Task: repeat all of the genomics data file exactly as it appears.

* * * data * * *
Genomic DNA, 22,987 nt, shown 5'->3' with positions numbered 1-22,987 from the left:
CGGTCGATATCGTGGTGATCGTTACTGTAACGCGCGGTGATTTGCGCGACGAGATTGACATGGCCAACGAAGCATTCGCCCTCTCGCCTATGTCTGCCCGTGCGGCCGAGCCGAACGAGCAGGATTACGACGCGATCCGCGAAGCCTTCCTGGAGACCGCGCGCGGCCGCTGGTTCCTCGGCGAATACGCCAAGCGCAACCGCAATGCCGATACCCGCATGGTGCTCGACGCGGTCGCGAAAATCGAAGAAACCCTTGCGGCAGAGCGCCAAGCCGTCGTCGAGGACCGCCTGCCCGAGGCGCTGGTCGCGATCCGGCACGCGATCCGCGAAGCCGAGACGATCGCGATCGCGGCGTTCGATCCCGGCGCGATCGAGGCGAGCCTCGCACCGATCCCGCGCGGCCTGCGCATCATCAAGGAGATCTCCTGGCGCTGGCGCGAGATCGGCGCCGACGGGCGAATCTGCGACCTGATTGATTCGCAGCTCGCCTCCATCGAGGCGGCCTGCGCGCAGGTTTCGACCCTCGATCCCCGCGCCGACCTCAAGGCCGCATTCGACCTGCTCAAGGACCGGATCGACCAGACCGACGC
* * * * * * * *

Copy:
Genomic DNA, 22,987 nt, shown 5'->3' with positions numbered 1-22,987 from the left:
CGGTCGATATCGTGGTGATCGTTACTGTAACGCGCGGTGATTTGCGCGACGAGATTGACATGGCCAACGAAGCATTCGCCCTCTCGCCTATGTCTGCCCGTGCGGCCGAGCCGAACGAGCAGGATTACGACGCGATCCGCGAAGCCTTCCTGGAGACCGCGCGCGGCCGCTGGTTCCTCGGCGAATACGCCAAGCGCAACCGCAATGCCGATACCCGCATGGTGCTCGACGCGGTCGCGAAAATCGAAGAAACCCTTGCGGCAGAGCGCCAAGCCGTCGTCGAGGACCGCCTGCCCGAGGCGCTGGTCGCGATCCGGCACGCGATCCGCGAAGCCGAGACGATCGCGATCGCGGCGTTCGATCCCGGCGCGATCGAGGCGAGCCTCGCACCGATCCCGCGCGGCCTGCGCATCATCAAGGAGATCTCCTGGCGCTGGCGCGAGATCGGCGCCGACGGGCGAATCTGCGACCTGATTGATTCGCAGCTCGCCTCCATCGAGGCGGCCTGCGCGCAGGTTTCGACCCTCGATCCCCGCGCCGACCTCAAGGCCGCATTCGACCTGCTCAAGGACCGGATCGACCAGACCGACGC